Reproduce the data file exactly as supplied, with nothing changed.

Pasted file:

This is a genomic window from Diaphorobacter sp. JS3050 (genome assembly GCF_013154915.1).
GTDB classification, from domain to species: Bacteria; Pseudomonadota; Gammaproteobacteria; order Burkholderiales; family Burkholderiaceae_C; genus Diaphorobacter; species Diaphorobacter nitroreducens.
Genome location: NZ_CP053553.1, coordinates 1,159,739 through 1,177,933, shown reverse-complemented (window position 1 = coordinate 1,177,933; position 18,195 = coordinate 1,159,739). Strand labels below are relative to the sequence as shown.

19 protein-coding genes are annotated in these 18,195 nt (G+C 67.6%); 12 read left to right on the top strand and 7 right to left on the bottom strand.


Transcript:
This is a genomic window from Diaphorobacter sp. JS3050 (genome assembly GCF_013154915.1).
GTDB classification, from domain to species: Bacteria; Pseudomonadota; Gammaproteobacteria; order Burkholderiales; family Burkholderiaceae_C; genus Diaphorobacter; species Diaphorobacter nitroreducens.
Genome location: NZ_CP053553.1, coordinates 1,159,739 through 1,177,933, shown reverse-complemented (window position 1 = coordinate 1,177,933; position 18,195 = coordinate 1,159,739). Strand labels below are relative to the sequence as shown.

19 protein-coding genes are annotated in these 18,195 nt (G+C 67.6%); 12 read left to right on the top strand and 7 right to left on the bottom strand.